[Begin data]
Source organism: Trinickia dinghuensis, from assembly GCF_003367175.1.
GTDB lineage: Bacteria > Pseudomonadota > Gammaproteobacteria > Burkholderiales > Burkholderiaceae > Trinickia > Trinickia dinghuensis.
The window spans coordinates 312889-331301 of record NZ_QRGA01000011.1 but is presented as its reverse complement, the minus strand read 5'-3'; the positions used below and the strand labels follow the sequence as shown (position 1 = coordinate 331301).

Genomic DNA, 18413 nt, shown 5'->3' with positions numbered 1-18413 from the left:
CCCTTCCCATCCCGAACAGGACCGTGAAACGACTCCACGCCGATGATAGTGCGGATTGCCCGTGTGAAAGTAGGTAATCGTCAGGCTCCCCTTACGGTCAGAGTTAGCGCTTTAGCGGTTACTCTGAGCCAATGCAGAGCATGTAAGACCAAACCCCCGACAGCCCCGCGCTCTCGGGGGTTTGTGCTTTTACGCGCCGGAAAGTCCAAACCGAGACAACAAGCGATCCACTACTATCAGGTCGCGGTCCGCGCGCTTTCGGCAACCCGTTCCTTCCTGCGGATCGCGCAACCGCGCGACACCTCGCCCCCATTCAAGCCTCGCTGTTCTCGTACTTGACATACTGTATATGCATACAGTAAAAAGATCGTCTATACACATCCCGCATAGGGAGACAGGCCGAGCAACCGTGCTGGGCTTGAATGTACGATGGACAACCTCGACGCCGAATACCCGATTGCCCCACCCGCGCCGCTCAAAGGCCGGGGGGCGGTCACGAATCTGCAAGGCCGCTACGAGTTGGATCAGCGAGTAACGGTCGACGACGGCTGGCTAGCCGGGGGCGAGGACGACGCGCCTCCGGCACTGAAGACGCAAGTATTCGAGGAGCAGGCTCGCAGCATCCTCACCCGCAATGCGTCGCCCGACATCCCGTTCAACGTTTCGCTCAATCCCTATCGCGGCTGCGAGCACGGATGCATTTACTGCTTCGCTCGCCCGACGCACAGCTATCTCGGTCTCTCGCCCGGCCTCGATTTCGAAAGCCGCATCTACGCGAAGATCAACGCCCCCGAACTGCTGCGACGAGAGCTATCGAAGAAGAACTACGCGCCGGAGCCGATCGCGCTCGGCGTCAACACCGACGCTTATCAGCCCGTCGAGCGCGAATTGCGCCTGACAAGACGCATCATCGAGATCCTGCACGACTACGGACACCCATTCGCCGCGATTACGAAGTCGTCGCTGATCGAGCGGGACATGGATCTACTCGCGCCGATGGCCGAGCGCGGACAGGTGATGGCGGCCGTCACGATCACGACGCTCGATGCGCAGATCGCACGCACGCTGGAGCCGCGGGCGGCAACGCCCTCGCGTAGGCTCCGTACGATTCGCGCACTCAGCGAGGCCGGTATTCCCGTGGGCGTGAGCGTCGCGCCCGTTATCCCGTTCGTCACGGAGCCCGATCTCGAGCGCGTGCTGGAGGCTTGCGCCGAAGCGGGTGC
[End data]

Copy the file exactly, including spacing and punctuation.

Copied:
Source organism: Trinickia dinghuensis, from assembly GCF_003367175.1.
GTDB lineage: Bacteria > Pseudomonadota > Gammaproteobacteria > Burkholderiales > Burkholderiaceae > Trinickia > Trinickia dinghuensis.
The window spans coordinates 312889-331301 of record NZ_QRGA01000011.1 but is presented as its reverse complement, the minus strand read 5'-3'; the positions used below and the strand labels follow the sequence as shown (position 1 = coordinate 331301).

Genomic DNA, 18413 nt, shown 5'->3' with positions numbered 1-18413 from the left:
CCCTTCCCATCCCGAACAGGACCGTGAAACGACTCCACGCCGATGATAGTGCGGATTGCCCGTGTGAAAGTAGGTAATCGTCAGGCTCCCCTTACGGTCAGAGTTAGCGCTTTAGCGGTTACTCTGAGCCAATGCAGAGCATGTAAGACCAAACCCCCGACAGCCCCGCGCTCTCGGGGGTTTGTGCTTTTACGCGCCGGAAAGTCCAAACCGAGACAACAAGCGATCCACTACTATCAGGTCGCGGTCCGCGCGCTTTCGGCAACCCGTTCCTTCCTGCGGATCGCGCAACCGCGCGACACCTCGCCCCCATTCAAGCCTCGCTGTTCTCGTACTTGACATACTGTATATGCATACAGTAAAAAGATCGTCTATACACATCCCGCATAGGGAGACAGGCCGAGCAACCGTGCTGGGCTTGAATGTACGATGGACAACCTCGACGCCGAATACCCGATTGCCCCACCCGCGCCGCTCAAAGGCCGGGGGGCGGTCACGAATCTGCAAGGCCGCTACGAGTTGGATCAGCGAGTAACGGTCGACGACGGCTGGCTAGCCGGGGGCGAGGACGACGCGCCTCCGGCACTGAAGACGCAAGTATTCGAGGAGCAGGCTCGCAGCATCCTCACCCGCAATGCGTCGCCCGACATCCCGTTCAACGTTTCGCTCAATCCCTATCGCGGCTGCGAGCACGGATGCATTTACTGCTTCGCTCGCCCGACGCACAGCTATCTCGGTCTCTCGCCCGGCCTCGATTTCGAAAGCCGCATCTACGCGAAGATCAACGCCCCCGAACTGCTGCGACGAGAGCTATCGAAGAAGAACTACGCGCCGGAGCCGATCGCGCTCGGCGTCAACACCGACGCTTATCAGCCCGTCGAGCGCGAATTGCGCCTGACAAGACGCATCATCGAGATCCTGCACGACTACGGACACCCATTCGCCGCGATTACGAAGTCGTCGCTGATCGAGCGGGACATGGATCTACTCGCGCCGATGGCCGAGCGCGGACAGGTGATGGCGGCCGTCACGATCACGACGCTCGATGCGCAGATCGCACGCACGCTGGAGCCGCGGGCGGCAACGCCCTCGCGTAGGCTCCGTACGATTCGCGCACTCAGCGAGGCCGGTATTCCCGTGGGCGTGAGCGTCGCGCCCGTTATCCCGTTCGTCACGGAGCCCGATCTCGAGCGCGTGCTGGAGGCTTGCGCCGAAGCGGGTGC